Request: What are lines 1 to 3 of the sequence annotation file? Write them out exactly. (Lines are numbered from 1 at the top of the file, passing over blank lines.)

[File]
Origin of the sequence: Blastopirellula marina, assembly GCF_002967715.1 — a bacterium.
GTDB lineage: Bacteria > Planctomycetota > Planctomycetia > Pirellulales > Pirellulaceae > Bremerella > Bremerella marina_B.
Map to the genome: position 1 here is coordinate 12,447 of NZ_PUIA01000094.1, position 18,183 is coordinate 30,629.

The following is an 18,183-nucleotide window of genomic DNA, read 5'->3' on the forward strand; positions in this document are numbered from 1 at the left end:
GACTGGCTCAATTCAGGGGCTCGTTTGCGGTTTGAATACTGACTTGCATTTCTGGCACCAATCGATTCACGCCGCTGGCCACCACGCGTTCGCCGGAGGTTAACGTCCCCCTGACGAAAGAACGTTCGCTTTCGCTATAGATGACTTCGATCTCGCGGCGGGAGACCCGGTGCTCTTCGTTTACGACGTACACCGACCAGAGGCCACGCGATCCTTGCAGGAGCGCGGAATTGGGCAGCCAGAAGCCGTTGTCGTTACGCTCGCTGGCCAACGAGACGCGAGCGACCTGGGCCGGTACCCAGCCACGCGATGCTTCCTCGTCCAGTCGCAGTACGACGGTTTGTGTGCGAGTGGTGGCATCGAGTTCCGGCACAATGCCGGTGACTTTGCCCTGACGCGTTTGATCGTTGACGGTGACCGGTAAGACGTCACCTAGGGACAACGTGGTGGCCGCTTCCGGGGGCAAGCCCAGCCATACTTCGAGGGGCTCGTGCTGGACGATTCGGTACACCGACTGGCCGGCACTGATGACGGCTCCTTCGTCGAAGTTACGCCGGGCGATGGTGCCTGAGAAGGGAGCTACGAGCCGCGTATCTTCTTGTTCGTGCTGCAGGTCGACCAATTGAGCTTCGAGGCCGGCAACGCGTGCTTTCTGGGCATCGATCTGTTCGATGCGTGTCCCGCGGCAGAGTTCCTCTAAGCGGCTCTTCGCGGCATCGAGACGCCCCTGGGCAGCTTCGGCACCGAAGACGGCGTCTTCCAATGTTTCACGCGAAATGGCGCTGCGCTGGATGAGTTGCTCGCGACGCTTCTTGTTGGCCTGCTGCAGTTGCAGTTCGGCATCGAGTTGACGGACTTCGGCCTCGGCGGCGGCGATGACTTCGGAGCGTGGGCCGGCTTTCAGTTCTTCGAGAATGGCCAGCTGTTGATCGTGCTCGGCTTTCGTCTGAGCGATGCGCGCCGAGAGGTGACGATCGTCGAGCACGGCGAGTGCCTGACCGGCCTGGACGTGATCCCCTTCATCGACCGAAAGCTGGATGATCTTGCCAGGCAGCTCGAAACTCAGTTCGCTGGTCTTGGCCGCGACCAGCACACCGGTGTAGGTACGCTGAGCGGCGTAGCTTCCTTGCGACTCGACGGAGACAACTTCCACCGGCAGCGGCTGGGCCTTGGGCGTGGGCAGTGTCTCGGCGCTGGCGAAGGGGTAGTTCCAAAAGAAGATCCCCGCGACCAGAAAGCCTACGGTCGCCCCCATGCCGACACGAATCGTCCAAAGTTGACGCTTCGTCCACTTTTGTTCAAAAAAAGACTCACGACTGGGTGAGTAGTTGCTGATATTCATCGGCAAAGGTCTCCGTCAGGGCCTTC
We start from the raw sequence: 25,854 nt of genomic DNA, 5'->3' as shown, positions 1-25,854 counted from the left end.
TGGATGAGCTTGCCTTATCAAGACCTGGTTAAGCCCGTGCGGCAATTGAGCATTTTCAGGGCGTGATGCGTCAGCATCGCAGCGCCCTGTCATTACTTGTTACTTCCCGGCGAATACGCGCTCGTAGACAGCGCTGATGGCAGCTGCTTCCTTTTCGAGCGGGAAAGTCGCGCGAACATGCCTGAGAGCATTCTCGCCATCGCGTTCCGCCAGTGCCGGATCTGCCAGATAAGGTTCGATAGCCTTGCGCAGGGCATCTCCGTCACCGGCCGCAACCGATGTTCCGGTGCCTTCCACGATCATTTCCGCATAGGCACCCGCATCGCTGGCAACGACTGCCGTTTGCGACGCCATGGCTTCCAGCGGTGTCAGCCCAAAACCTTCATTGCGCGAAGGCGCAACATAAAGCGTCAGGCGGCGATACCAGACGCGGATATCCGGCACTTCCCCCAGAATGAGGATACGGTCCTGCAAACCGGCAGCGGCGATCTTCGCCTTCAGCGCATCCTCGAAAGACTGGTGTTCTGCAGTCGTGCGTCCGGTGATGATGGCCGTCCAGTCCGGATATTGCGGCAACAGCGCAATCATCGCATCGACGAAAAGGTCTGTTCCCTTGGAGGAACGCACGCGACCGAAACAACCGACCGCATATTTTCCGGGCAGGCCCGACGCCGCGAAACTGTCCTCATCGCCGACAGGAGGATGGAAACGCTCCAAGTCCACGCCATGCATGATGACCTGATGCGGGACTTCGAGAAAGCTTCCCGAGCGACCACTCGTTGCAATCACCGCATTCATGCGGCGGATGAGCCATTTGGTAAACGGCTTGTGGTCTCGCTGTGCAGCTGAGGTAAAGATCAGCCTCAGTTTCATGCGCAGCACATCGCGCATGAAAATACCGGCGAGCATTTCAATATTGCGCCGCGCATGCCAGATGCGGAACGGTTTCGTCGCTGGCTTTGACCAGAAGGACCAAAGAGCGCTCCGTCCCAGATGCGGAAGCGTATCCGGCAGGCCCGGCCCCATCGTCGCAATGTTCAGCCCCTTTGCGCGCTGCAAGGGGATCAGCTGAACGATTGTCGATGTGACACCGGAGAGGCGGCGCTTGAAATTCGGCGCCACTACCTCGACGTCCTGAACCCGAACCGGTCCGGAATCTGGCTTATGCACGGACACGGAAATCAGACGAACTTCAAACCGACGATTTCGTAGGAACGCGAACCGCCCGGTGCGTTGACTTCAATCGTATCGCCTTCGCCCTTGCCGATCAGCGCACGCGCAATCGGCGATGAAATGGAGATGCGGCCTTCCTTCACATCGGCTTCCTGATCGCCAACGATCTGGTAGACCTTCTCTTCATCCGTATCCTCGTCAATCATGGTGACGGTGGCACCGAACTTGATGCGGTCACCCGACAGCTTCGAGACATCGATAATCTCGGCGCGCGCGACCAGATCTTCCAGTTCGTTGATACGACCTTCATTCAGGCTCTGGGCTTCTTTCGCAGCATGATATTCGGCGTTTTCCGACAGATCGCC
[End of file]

Origin of the sequence: Blastopirellula marina, assembly GCF_002967715.1 — a bacterium.
GTDB lineage: Bacteria > Planctomycetota > Planctomycetia > Pirellulales > Pirellulaceae > Bremerella > Bremerella marina_B.
Map to the genome: position 1 here is coordinate 12,447 of NZ_PUIA01000094.1, position 18,183 is coordinate 30,629.